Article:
And was the holy Lamb of God,
On Englands pleasant pastures seen!
- And did those feet, William Blake

søndag 8. juni 2014

King Uzziah and his intrepid wife

 And he did that which was right in the sight of the Lord
- 2 Chronicles 26: 4-5

Around the turn of the century, a few years before Norway gained its independence from Sweden, the great reconstruction programme at Nidaros Cathedral in Trondheim began, and this programme lasted well into the mid-twentieth century. By the time of the beginning of the reconstruction, the cathedral was greatly damaged from ages of neglect, dilapidation and natural hazards. One of the leading figures of this reconstruction was the Norwegian architect Gerard Fischer (1890-1977). Fischer was also was one of the pioneers of Norwegian medieval archaeology, and his research on historical buildings was vital to the reconstruction of Nidaros Cathedral. I use the term "reconstruction" here advisedly, for it was not just a restoration of an existing structure, since most of the most recent parts of the church – the western front and parts of the nave and tower – were in a very bad state and not altogether extant. As a consequence, the part of Nidaros Cathedral most people are familiar with today is a modern edifice reconstructed from ideas of how the cathedral must have appeared based on 18th-century sketches and Fischer's knowledge of medieval architecture.

The west front of Nidaros Cathedral
Courtesy of Wikimedia Commons
Photo credits: Morten Dreier

 One of the perhaps most famous features of this reconstruction is the three storeyed gallery of saints and biblical figures on the western front. The basis for this gallery is three statues that survived from the late medieval western front and are now at display in the former archiepiscopal palace. These statues portray St. James the lesser and the French saints Nicasius and Denis, a small glimpse of a long-standing relationship between Nidaros and France. The remaining statues that adorn the modern front are therefore educated guesses and medievalesque rather than medieval, and were crafted by the Norwegian sculptor Sivert Donali. As an hommage to the important work of Gerhard Fischer, he modelled the statue of King Uzziah after him, as can be seen below. Why Fischer's features were chosen for this particular king – one of about four Old Testament kings depicted on the front – I do not know, but it is a magnificent compliment. Uzziah is famous for being one of the greatest kings of Israel and is included in some of the medieval catalogues of paragons of kingship – for instance that put forth by Smaragdus of St. Mihiel (c.760–c.840).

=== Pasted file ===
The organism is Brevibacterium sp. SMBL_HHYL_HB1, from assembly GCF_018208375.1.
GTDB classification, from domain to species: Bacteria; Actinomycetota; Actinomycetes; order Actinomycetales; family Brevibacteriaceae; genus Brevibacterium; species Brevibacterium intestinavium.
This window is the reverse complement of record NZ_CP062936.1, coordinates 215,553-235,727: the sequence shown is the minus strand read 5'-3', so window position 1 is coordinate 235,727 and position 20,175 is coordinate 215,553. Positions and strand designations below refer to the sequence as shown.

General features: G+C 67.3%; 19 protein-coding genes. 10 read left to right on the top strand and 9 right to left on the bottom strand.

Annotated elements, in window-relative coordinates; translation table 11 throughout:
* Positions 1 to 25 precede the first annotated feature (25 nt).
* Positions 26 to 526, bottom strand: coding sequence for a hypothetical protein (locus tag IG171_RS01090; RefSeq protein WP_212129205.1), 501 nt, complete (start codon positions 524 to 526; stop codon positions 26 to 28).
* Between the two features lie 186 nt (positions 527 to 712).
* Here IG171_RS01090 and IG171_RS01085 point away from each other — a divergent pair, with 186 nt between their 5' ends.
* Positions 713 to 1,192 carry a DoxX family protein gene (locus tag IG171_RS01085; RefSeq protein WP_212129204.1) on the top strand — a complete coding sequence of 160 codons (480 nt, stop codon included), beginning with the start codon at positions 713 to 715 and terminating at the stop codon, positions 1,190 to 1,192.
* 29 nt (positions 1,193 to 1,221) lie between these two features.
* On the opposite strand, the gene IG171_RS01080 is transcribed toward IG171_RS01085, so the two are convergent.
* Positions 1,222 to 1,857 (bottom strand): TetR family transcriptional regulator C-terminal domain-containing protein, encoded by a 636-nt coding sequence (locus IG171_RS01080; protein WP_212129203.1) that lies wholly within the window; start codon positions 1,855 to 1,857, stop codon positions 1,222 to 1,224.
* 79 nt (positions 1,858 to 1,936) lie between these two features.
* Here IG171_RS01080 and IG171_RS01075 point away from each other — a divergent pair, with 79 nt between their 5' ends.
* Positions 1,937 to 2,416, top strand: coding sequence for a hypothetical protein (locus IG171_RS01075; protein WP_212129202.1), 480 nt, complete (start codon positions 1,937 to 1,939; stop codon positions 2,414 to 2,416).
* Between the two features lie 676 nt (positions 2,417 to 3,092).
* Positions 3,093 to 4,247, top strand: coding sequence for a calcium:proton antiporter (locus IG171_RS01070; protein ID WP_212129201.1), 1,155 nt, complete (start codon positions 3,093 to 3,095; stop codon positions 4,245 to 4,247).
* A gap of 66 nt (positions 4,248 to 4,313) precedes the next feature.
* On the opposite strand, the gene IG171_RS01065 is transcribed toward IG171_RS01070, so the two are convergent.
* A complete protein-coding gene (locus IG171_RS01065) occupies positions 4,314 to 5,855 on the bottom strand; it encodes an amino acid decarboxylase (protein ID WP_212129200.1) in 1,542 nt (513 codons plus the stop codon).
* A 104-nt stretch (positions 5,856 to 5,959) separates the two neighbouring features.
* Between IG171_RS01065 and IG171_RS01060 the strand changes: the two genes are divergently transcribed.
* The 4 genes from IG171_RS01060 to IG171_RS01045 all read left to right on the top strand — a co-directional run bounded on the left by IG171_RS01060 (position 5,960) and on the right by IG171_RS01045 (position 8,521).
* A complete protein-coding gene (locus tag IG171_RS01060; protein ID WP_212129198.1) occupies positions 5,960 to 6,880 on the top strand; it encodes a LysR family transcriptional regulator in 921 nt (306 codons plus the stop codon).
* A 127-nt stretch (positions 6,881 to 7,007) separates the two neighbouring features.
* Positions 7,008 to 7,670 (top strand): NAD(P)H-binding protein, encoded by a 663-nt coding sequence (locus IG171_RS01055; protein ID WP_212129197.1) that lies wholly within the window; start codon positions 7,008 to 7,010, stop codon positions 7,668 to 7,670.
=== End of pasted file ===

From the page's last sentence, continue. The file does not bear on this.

There is a rather lovely story about Gerhard Fischer and his wife Dorothea Stoud Platou (1903-92). Dorothea, known by her nickname Tulla, was an art historian and like her husband she was a vital element in the establishment of a Norwegian medievalist environment which moved beyond the confines of the 19th-century archive-based history and towards a more interdisciplinary approach.  

King Uzziah
Courtesy of Wikimedia Commons
Photo credits: Morten Dreier
The story goes that Tulla's husband suffered from fear of heights, which was a severe impediment when he was required to carry out measurements high up on the western front or on the front's two towers which also are modern additions. The solution to this problem was that Gerhard was stationed down on the ground, while Tulla climbed up the scaffolding and took the measurements. The story of Tulla's dauntless love for the reconstruction has passed into the mythology of the cathedral, and today her name is also remembered by a restaurant in Trondheim's city centre.

Restaurant Tulla Fischer
Courtesy of this website

2 kommentarer:

  1. You forgot to mention that Tulla Fischer can be seen climbing a ladder in the base of the statue of Uzziah-Gerard. Lovely little detail, that, although some have argued that it's a bit misogynist to give Gerhard a statue and Tulla a base.

    1. Thanks for pointing out that detail, it had somehow eluded me. I for my part also find it a very pleasant detail, although Tulla had deserved a more prominent spot on the front. Whether it's misogynist, however, is a different matter.